Philip Morris Companies Inc. celebrates its 35th anniversary in support of the arts in 1993. Since the program’s inception in 1958, Philip Morris has supported a broad spectrum of cultural programs that reflect the same spirit of innovation and creativity as demonstrated by its corporate leadership. International in scope, and focused on contemporary and multi-cultural visual and performing arts, Philip Morris’ support of the arts has grown into one of the most comprehensive cultural programs in the world.

      The exhibition is supported by an indemnity from the Federal Council on the Arts and the Humanities.

      Brooklyn Museum Archives. Records of the Department of Public Information. Press releases, 1989 - 1994. 01-06/1993, 055-58. View Original 1 . View Original 2 . View Original 3 . View Original 4

    • June 1993: An exhibition organized by The Brooklyn Museum, consisting of 13 works created by New York artist Louise Bourgeois between 1984 and 1993, was awarded an honorable mention by the jury of the 45th Venice Biennale at an awards ceremony in Venice on Sunday, June 13, 1993. The exhibition entitled Louise Bourgeois: Recent Work was selected to represent the United States in a competitive process jointly administered by the National Endowment for the Arts and the United States Information Agency.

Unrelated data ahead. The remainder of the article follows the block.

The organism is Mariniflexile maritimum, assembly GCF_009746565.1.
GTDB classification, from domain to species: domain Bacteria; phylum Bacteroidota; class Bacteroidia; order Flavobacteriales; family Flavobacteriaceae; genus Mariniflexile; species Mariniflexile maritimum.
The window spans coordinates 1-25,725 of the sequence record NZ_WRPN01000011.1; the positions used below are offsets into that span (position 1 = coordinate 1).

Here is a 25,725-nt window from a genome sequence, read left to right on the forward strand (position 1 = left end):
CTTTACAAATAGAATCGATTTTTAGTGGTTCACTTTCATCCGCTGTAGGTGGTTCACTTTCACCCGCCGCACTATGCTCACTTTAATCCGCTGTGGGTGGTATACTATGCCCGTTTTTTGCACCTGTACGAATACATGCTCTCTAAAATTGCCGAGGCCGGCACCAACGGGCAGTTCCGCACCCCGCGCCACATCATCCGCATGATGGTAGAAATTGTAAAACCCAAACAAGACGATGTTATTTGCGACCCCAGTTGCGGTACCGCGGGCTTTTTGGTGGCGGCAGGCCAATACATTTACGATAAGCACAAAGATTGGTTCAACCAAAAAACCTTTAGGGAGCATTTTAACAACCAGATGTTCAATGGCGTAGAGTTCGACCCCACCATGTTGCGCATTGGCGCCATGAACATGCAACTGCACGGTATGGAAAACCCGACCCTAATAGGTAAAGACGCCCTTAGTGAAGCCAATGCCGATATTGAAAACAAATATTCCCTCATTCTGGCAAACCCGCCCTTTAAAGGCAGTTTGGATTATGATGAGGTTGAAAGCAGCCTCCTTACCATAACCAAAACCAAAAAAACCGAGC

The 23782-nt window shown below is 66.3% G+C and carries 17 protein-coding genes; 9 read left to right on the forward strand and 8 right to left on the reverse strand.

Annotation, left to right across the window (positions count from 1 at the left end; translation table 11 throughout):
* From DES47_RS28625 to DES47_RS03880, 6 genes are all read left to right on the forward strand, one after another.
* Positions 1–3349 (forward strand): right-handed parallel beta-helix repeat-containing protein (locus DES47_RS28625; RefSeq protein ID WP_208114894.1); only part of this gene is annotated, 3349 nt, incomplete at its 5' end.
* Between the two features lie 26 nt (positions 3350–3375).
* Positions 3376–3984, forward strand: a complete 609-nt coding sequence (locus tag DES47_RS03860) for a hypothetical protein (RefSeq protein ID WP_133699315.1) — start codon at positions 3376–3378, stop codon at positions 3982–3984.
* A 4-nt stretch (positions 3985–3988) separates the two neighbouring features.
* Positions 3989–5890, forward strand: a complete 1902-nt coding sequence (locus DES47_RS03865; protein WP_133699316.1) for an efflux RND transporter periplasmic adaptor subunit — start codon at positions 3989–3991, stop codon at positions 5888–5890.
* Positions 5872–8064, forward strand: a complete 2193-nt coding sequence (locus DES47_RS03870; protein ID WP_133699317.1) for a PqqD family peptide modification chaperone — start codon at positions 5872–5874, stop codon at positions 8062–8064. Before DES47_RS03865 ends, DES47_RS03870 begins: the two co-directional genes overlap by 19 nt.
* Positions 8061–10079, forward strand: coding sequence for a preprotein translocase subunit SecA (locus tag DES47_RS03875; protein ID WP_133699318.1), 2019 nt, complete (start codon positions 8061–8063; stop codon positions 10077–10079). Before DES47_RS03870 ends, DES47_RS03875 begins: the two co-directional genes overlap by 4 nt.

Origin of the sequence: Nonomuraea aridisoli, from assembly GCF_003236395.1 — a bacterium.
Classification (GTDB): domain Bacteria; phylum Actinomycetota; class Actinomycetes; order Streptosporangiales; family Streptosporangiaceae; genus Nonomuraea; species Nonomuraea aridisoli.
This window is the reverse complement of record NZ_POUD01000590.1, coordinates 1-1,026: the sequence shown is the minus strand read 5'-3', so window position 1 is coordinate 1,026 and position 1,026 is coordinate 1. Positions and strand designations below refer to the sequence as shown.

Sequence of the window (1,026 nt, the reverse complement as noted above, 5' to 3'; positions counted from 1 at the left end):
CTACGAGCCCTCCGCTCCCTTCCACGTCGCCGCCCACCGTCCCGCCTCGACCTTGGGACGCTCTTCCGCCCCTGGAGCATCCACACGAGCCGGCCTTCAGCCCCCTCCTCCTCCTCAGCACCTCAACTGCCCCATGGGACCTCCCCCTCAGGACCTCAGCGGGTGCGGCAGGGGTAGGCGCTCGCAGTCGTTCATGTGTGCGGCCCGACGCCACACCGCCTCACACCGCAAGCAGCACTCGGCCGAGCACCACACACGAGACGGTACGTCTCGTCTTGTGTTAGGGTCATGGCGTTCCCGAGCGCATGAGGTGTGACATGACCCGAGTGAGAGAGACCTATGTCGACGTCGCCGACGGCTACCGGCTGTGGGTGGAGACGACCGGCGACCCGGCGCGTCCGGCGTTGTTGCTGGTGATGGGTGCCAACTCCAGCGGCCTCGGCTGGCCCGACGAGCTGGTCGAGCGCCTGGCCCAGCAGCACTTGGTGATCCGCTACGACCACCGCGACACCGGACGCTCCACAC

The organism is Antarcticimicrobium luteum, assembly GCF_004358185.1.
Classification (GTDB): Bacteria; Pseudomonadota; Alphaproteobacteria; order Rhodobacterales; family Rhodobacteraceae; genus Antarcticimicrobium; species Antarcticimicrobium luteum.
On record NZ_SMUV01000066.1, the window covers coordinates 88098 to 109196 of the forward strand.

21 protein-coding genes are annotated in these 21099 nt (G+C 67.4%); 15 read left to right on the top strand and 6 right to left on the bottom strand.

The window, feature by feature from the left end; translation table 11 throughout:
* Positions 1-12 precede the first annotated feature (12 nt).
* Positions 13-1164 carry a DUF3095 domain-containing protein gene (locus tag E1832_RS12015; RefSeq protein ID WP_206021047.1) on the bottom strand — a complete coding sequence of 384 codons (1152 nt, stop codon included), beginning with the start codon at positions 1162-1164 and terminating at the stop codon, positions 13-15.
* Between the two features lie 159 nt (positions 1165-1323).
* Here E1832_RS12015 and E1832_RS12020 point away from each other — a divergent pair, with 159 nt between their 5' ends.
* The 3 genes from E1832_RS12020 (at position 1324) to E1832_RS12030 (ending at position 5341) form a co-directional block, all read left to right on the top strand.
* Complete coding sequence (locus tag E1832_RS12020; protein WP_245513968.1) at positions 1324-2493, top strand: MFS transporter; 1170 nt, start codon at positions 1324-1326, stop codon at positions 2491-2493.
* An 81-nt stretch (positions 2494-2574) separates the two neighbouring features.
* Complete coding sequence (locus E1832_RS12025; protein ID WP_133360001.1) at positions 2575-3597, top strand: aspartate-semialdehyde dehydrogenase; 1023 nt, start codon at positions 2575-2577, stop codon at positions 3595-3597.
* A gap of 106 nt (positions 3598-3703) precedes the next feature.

The award was accepted on behalf of the 81-year-old New York artist, who was unable to attend the ceremonies in Venice, by Charlotta Kotik of The Brooklyn Museum, who served as United States Commissioner for the Biennale, and who organized the exhibition of Miss Bourgeois’s works in Venice.

      “It is a great privilege for The Brooklyn Museum to have had the opportunity to present this exhibition of 13 extraordinary pieces created by this remarkable and unique artist to an international audience at the 45th Venice Biennale. The Museum is pleased to have had a role in seeing that this important work will have the acclaim and audience it so richly deserves,” comments Robert T. Buck, Director of The Brooklyn Museum.